I’ll see your $2.6 billion and raise you $15.7 billion. Today, Salesforce.com (CRM) announced a major deal to acquire Tableau Software, a company so synonymous with data, their stock symbol is DATA. This follows last week’s major reveal that Google Cloud is buying Looker, another top data analytics player. It’s hard to know if these two deals are directly related, as big deals take time. However, Looker may have stirred the pot as it shopped itself around for some time before its deal with Google, as CNBC reported.
Regardless, these two recent moves signal a major consolidation happening in the data analytics space. While the headline is that the number one CRM company in Salesforce just bought the number one data analytics company in Tableau, there are some other major storylines just under the surface.
First, we all know that Salesforce is a pioneer in Software-as-a-Service, creating the very first enterprise application available through the web browser. This revolutionized software and created a new business model for the countless SaaS applications that would follow. Unfortunately, Tableau is not one of them. It’s primary product is a desktop application with a cloud connector hanging off as an afterthought. It’s not because Tableau is old software: Tableau was founded in 2003, four years after Salesforce.com. It’s that Tableau made a deliberate choice to go all-in on desktop and only later added an online extension with a subset of features.
Only recently has Tableau decided to invest more heavily in cloud with Tableau Online, and we expect Salesforce to use its SaaS expertise to deliver a full-featured SaaS version of the product. However, it will likely take years for the transformation from desktop application to cloud application to be complete. In the pure technological sense, virtually any of the other data analytics platforms, from Looker to Periscope, would have been a better fit with Salesforce because they are all native cloud applications. Looker, the recent acquisition by Google, sold for a fraction of the price.
A second storyline, and perhaps a more significant one, has less to do with technology and more to do with business ambitions. It’s well known that Salesforce CEO Mark Benioff wants to be a major cloud players along with Amazon and Microsoft. If there is one thing that drives Salesforce execs crazy, it’s probably that customers have to move their data out of the Salesforce cloud to analyze it. Salesforce is a fantastic CRM product, but it’s not (currently) an analytics platform. Yes, it provides some basic reporting capabilities, but if you want anything more advanced you need to move your data to a data warehouse probably on AWS, Azure, or Google Cloud. We (Hashpath) have helped many customers do just that: move their company’s data out of Salesforce to Snowflake, Redshift, and others and build dashboards around it.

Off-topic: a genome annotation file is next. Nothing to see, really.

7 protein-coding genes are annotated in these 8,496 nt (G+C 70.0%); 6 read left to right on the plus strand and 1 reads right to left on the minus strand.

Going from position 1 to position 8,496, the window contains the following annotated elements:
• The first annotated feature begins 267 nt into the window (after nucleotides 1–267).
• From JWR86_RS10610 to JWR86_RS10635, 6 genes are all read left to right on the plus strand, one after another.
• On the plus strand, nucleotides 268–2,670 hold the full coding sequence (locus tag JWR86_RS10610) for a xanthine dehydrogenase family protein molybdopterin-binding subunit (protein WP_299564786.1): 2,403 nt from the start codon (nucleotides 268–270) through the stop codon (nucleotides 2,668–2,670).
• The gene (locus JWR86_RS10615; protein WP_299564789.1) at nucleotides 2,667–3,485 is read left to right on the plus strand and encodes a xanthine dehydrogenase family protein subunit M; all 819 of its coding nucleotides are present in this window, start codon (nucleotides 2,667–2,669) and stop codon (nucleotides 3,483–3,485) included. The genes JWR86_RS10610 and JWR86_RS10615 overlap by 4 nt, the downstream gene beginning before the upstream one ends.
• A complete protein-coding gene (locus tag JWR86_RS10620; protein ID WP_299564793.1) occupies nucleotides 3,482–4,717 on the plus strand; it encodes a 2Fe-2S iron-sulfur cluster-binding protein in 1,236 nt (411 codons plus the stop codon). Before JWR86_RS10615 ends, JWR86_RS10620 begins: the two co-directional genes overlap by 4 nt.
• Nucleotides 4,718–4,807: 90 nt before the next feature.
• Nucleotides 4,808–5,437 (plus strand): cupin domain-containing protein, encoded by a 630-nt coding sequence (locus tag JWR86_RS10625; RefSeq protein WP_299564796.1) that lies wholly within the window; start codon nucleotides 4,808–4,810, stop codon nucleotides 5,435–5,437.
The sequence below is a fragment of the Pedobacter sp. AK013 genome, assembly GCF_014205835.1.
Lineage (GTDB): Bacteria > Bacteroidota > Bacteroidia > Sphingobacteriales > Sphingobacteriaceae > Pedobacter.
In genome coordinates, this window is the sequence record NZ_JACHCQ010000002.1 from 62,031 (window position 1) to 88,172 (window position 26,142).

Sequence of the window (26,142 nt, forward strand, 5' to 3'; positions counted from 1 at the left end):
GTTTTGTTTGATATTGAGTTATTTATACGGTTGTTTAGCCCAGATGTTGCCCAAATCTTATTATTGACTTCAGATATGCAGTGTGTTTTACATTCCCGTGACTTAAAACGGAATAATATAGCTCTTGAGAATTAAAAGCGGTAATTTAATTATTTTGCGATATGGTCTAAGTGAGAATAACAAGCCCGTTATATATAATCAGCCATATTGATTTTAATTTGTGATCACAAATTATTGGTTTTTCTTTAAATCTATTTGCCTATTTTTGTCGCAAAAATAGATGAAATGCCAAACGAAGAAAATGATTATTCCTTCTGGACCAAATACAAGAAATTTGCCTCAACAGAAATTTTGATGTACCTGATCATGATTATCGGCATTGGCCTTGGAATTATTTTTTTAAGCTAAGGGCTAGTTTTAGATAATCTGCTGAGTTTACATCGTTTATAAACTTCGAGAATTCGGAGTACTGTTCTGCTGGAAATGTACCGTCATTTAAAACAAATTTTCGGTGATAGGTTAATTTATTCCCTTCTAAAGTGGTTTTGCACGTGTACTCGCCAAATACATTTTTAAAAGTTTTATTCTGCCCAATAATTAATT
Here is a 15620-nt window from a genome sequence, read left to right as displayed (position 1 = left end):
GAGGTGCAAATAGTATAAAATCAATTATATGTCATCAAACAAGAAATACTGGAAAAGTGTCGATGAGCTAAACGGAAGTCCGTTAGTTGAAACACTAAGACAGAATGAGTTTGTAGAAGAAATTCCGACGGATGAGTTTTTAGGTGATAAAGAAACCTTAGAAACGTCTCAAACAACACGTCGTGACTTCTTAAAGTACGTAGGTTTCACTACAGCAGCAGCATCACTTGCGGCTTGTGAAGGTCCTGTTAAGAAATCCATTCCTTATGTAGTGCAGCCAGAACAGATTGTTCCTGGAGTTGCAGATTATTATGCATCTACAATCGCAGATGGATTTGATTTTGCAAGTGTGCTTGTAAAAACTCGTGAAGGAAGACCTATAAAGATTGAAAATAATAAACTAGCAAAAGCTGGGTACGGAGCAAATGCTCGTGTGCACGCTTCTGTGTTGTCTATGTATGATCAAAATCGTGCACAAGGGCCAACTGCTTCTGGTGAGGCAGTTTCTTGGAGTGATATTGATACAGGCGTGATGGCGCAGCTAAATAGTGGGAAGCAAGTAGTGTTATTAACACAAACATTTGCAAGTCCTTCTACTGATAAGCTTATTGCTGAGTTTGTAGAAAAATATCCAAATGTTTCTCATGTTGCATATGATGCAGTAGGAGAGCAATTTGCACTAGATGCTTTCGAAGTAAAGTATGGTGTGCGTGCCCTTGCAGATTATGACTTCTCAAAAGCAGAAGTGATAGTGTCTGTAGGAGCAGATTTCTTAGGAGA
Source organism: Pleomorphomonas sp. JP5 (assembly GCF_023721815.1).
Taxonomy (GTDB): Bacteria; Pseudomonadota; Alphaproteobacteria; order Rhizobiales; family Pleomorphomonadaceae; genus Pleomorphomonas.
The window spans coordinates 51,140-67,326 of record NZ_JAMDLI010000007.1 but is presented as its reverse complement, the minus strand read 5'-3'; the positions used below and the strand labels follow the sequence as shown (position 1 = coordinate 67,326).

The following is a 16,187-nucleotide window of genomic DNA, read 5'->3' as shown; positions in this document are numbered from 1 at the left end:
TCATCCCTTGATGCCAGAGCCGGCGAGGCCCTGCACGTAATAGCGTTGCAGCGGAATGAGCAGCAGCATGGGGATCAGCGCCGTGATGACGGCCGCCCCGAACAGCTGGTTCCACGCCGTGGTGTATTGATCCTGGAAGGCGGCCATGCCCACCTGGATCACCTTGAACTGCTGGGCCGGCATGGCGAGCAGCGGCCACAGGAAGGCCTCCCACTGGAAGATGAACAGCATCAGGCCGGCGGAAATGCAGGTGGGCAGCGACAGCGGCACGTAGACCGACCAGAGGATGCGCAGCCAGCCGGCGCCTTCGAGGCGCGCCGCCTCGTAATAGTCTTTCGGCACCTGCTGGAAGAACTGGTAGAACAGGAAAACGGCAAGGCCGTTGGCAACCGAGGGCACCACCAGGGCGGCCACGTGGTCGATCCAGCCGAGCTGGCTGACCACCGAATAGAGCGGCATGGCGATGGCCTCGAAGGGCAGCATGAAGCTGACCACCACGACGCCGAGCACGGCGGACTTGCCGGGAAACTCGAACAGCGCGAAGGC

So it’s very likely that Salesforce is trying to build an integrated analytics stack inside their own cloud. They have a massive amount of customers data, and they want to keep it there. If they can provide a way to analyze it in place, customers won’t need to migrate to other clouds. Salesforce has tried (and arguably failed) to create an integrated analytics cloud before. In 2014, they announced an analytics cloud called Wave based on their 2013 acquisition of BI startup EdgeSpring, but it never really caught on. Perhaps they can get it done now with the visualization capabilities from Tableau.
Mark Benioff confirmed that the Tableau deal was just as much about the company’s ambition toward world domination as anything else when he announced that it’s making Seattle it’s second headquarters with the Tableau acquisition. Yes, it’s setting up a headquarters in Microsoft and Amazon’s backyard, the cloud capital of the world.
This week and last week’s news about Looker and Tableau speak to the trend of creating integrated analytics stacks through acquisitions. A frequent question: will Sisense or Domo be next? They are already integrated platforms in and of themselves, making it less clear how you integrate them with the other best-of-breed technologies. Perhaps this is a reason why they’ve yet to be snatched up. We think a more likely next acquisition is Snowflake.
Meanwhile, as big companies acquire enterprise players, the entry-level data analytics market continues to get disrupted by open source solutions. Redash and Metabase were the first-try alternatives. Now, the Meltano project out of GitLab is investing heavily in stitching together fragmented open-source data analytics projects into a single end-to-end platform. Meltano describes itself as “an open source convention-over-configuration product for the whole data lifecycle, all the way from loading data to analyzing it.” We are excited to see what happens in this space.
About the author: Seth Rosen is principal consultant at Hashpath, a data analytics consulting firm helping companies build powerful data applications. He is also an instructor of Data Analytics and Tableau at General Assembly. Want to talk data? Email firstname.lastname@example.org anytime.